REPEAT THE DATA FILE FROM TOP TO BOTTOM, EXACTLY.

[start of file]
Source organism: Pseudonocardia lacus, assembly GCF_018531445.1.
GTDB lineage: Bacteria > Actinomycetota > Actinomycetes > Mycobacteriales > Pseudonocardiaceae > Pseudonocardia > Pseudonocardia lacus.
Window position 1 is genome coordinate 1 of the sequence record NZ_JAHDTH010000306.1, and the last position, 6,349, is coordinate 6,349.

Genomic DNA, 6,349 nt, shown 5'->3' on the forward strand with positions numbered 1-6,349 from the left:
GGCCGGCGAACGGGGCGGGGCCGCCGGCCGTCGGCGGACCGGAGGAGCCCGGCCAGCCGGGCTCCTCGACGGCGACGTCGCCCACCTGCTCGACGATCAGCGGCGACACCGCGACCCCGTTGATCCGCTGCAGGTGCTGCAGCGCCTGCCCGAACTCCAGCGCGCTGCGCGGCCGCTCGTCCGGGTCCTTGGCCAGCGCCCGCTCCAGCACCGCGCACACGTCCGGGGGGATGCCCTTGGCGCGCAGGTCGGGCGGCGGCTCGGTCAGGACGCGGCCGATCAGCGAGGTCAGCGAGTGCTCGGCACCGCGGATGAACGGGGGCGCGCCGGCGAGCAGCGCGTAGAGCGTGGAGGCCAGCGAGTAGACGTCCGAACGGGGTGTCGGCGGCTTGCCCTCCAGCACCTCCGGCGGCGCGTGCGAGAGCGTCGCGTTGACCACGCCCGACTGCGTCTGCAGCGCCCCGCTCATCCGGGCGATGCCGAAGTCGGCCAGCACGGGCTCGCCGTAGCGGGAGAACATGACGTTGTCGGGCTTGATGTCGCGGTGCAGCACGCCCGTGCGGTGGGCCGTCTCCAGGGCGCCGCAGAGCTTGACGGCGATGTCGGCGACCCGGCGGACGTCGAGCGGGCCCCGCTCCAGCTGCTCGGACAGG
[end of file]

Source organism: Pseudonocardia lacus, assembly GCF_018531445.1.
GTDB lineage: Bacteria > Actinomycetota > Actinomycetes > Mycobacteriales > Pseudonocardiaceae > Pseudonocardia > Pseudonocardia lacus.
Window position 1 is genome coordinate 1 of the sequence record NZ_JAHDTH010000306.1, and the last position, 6,349, is coordinate 6,349.

Genomic DNA, 6,349 nt, shown 5'->3' on the forward strand with positions numbered 1-6,349 from the left:
GGCCGGCGAACGGGGCGGGGCCGCCGGCCGTCGGCGGACCGGAGGAGCCCGGCCAGCCGGGCTCCTCGACGGCGACGTCGCCCACCTGCTCGACGATCAGCGGCGACACCGCGACCCCGTTGATCCGCTGCAGGTGCTGCAGCGCCTGCCCGAACTCCAGCGCGCTGCGCGGCCGCTCGTCCGGGTCCTTGGCCAGCGCCCGCTCCAGCACCGCGCACACGTCCGGGGGGATGCCCTTGGCGCGCAGGTCGGGCGGCGGCTCGGTCAGGACGCGGCCGATCAGCGAGGTCAGCGAGTGCTCGGCACCGCGGATGAACGGGGGCGCGCCGGCGAGCAGCGCGTAGAGCGTGGAGGCCAGCGAGTAGACGTCCGAACGGGGTGTCGGCGGCTTGCCCTCCAGCACCTCCGGCGGCGCGTGCGAGAGCGTCGCGTTGACCACGCCCGACTGCGTCTGCAGCGCCCCGCTCATCCGGGCGATGCCGAAGTCGGCCAGCACGGGCTCGCCGTAGCGGGAGAACATGACGTTGTCGGGCTTGATGTCGCGGTGCAGCACGCCCGTGCGGTGGGCCGTCTCCAGGGCGCCGCAGAGCTTGACGGCGATGTCGGCGACCCGGCGGACGTCGAGCGGGCCCCGCTCCAGCTGCTCGGACAGG